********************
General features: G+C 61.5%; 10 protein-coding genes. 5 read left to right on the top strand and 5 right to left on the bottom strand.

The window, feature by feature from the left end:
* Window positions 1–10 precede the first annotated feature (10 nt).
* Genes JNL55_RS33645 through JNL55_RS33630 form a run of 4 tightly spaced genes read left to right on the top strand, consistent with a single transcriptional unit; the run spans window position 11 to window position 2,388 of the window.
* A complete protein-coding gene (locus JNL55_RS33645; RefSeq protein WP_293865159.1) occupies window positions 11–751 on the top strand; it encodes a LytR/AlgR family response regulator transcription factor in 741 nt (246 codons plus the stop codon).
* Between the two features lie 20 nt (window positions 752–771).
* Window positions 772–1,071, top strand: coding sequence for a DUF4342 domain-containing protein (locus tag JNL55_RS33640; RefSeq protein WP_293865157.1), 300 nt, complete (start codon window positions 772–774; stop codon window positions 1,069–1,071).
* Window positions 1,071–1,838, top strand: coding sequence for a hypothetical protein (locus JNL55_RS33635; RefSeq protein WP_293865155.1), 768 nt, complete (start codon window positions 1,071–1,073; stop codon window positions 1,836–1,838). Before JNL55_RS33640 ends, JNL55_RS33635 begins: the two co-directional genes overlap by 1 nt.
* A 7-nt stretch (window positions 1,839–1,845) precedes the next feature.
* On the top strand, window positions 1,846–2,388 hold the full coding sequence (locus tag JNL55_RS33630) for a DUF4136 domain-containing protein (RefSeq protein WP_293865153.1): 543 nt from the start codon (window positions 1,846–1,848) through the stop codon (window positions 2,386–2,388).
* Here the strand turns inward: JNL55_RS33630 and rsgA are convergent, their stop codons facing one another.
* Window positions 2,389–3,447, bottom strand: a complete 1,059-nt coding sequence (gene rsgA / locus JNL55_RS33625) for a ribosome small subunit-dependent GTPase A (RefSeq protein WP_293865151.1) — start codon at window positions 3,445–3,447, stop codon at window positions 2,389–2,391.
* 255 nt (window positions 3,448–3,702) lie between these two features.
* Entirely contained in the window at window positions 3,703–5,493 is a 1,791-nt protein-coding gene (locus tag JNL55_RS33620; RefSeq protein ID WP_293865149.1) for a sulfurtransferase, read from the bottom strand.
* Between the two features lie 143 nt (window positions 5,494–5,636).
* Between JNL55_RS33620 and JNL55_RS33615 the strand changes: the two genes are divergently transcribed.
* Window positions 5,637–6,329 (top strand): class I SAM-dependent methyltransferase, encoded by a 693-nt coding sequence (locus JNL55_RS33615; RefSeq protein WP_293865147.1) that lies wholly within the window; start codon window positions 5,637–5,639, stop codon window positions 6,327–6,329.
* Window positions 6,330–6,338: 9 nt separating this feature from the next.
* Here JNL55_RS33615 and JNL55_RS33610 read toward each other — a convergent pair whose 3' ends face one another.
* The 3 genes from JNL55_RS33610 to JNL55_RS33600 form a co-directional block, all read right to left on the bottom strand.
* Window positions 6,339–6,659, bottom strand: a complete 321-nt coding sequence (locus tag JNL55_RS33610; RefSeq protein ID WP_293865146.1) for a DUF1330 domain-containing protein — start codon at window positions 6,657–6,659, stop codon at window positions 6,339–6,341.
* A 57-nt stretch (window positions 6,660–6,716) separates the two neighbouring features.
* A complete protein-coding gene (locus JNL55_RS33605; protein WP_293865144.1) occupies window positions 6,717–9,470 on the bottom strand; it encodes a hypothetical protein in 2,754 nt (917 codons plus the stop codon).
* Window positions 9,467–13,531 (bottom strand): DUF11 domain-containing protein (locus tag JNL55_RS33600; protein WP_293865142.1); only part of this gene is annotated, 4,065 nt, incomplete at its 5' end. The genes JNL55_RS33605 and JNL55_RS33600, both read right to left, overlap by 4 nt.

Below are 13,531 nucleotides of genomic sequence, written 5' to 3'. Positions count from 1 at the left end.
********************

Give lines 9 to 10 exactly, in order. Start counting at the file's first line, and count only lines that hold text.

* A 7-nt stretch (window positions 1,839–1,845) precedes the next feature.
* On the top strand, window positions 1,846–2,388 hold the full coding sequence (locus tag JNL55_RS33630) for a DUF4136 domain-containing protein (RefSeq protein WP_293865153.1): 543 nt from the start codon (window positions 1,846–1,848) through the stop codon (window positions 2,386–2,388).